*blog... kind of... *rss 

How do you debug JavaScript?
Joe Parry suggested by email to write a follow up to the post about JavaScript IDEs. That's also one of the common questions and I intended to include it on the first post but I forgot :S

I've heard many people referring to Firebug as the best way to debug when coding JavaScript but I've never got to try it out properly as I started coding directly with/for Chrome. So in my case I mainly use the Webkit Inspector/Developer Tools panel.

However, rather than debug the code I usually log stuff instead for which console.log(), console.log(), console.error(), console.warn(), console.info() gives me way more than I need. Specially coming from Flash where the console is so basic that everyone keeps building their own logging library.

At this last Google I/O I saw this presentation about the Developer Tools that left me quite impressed of how much stuff I was missing.


I write most of my JavaScript in TextMate, and awhile back I found a bundle someone wrote that integrates JSLint with TextMate. So, every time I save, it alerts me to any syntax errors. It's a big help in avoiding the simple syntax errors that can drive you crazy sometimes!
The debugger is impressive in Chrome, you can even take that step further since a debugger API exists within Chrome. For example, if your familiar with Eclipse IDE, you will know how easy it is to debug your application. Since Google Chrome has a debug API, a couple of Googlers did an Eclipse JavaScript debugger to debug your JavaScript web app. You can find more information here: http://blog.chromium.org/2009/08/google-chrome-developer-tools-for.html
I agree with Chad, the JSLint Bundle for Textmate is very useful. Kind of OT but my technique is to write Tests before I even start to write my JavaScript using the Jasmine test suite. The tests fail at first, then you write the code to pass each test. In my case this BDD way of developing has had the effect of making my code smaller with less unnecessary code.
Thanks for the posting! And the tips. I'm also very interested in debugging javascript 'headlessly' - i.e., running outside of the browser. I've tried to get a debugging environment via Eclipse and Rhino but I can't seem to get it working. Maybe I'll have more luck with V8.

Does anyone have experience of this? How do people debug their node.js server-side stuff?
The times I've done some node.js stuff was practically blindly. If I remember correctly node.js would throw an error and stop if something went wrong anyway.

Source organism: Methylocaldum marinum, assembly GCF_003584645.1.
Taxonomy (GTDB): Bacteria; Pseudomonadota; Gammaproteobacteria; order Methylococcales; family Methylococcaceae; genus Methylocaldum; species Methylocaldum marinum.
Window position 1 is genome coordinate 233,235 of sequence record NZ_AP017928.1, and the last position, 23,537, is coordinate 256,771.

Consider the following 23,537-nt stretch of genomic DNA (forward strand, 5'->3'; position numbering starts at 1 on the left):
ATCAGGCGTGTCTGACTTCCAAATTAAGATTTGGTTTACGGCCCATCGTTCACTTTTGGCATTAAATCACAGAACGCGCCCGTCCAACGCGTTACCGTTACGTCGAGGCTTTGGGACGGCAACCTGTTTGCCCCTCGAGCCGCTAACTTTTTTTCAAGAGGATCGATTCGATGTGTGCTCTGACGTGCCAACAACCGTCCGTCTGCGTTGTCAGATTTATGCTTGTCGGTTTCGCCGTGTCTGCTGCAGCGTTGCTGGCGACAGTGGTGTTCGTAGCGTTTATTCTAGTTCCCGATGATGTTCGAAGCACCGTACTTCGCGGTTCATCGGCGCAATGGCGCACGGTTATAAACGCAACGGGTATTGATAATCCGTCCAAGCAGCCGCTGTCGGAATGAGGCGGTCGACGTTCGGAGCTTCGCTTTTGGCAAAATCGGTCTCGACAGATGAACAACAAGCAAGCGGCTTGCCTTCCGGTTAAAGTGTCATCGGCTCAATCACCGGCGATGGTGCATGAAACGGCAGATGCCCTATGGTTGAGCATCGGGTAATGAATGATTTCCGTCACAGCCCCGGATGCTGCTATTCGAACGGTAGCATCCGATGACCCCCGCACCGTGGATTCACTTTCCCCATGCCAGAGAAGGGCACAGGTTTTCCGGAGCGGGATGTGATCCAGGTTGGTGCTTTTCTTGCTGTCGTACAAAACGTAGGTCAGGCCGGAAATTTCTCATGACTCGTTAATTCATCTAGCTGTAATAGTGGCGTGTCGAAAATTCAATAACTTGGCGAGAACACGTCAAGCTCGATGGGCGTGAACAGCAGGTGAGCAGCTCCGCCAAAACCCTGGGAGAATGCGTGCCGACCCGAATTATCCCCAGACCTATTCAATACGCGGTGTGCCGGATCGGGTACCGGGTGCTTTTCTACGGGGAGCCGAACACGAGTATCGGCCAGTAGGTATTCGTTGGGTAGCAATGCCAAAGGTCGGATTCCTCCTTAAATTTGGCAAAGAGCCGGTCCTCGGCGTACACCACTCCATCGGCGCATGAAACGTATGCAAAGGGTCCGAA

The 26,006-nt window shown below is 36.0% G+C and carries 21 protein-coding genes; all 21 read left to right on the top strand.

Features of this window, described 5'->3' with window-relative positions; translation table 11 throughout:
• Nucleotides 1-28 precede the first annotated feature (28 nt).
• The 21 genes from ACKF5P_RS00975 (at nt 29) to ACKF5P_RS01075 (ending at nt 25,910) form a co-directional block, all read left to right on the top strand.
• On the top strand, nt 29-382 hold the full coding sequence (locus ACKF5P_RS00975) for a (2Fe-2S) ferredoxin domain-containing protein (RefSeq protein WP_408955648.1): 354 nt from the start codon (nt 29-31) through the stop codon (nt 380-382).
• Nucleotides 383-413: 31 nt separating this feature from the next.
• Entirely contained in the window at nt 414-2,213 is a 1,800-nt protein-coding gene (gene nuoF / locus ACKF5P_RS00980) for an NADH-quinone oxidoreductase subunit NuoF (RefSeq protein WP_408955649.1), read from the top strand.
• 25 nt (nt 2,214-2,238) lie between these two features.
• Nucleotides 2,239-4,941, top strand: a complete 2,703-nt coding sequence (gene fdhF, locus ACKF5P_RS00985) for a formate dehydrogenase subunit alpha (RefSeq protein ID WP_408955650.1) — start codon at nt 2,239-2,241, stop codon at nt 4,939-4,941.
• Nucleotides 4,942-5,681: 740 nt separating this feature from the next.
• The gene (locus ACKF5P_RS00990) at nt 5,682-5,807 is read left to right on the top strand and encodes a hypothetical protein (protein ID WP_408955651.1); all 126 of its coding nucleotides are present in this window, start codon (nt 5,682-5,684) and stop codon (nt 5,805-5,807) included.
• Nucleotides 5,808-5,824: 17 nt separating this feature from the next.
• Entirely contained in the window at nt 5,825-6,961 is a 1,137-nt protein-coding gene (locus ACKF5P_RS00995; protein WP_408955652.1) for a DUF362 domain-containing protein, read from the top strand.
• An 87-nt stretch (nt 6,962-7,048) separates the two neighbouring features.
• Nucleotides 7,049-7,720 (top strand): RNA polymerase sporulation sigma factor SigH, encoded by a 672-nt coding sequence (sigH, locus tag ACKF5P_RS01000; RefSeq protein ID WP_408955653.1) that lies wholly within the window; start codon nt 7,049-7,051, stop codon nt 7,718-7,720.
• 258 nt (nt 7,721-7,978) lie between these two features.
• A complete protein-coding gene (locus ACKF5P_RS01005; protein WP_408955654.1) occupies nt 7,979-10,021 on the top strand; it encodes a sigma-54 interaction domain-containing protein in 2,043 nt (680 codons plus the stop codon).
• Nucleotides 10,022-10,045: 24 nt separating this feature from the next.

The Webkit inspector is awesome! It crushes firebug like a bug.
vim + chrome dev tools ftw
I am using Apanta as Javascript IDE. It have a nice intergraded debugger for Javascript. Just like you debug in FlashBuilder. You can step though the code, set breakpoint, explore the var...etc. I love to use it.
Blend of Webkit and Firebug for when Webkit annoys me. Usually from stale (and no longer existent) debugging code executing at surprising times, and my breakpoints multiplying whenever I open a new browser. Aside from those bugs though, it's quite slick.

For either, try inserting "debugger;" into your code if you like starting from your code. That'll pause execution and launch the debugger in either browser, where you can inspect variables / run code to your heart's content :)
I too use Apanta as Javascript IDE. But the intergraded debugger for Javascript is still lacking its efficiency and resources compared to debugger of FlashBuilder. But still i prefer using apanta as i dont have any options

Emacs for development (Steve Yegges JS2 mode for javascript acts as static analysis tool within emacs so produces live warnings not just about syntax errors but also some semantic errors - eg functions that have some exits that return a value and some that don't), with jslint running within emacs, and Chrome's debugger for debugging has almost completely replaced Firebug for me. I keep on meaning to learn how to use SpeedTracer too, but haven't really got round to it yet...

Emacs has a history of wrapping command line debuggers (so for example the perl debugger is command line only, but you run it within emacs and emacs will read the prompts and display the appropriate source code as you go, ditto with C++ debuggers) so I'd bet that emacs as a debugger for node.js etc (maybe adapting it to http://nodedebugger.com/ or similar) is not too far away.

PS Hi Joe !
I lately started using Komodo Edit. Has quite good set of features and usability is good as well. Also has a plugin for Venkman.
IMO also worth mentioning is the console.trace, which gives you a nice call stack, which can be really useful in some scenarios
mdry: Interesting, wasn't aware of that one. Thanks!
Back in the day, I created my own Flash debugger (remote logger http://tech4computer.wordpress.com/2009/11/12/flash-debugger/ ) in Java to debug flash running on Windows Pocket PC. Before that had edited Shell scripts to to debug C programs. I used Firebug briefly but found that console.log or earlier (firebug)console.log was sufficient. Now I mainly use Chrome Developer Tools for debugging JS/html/CSS. Using Notepad++ for editing. NetBeans and Aptana are good but they are slow.

I'm guessing that Google is going to make the Developer Tools into a full fledged IDE.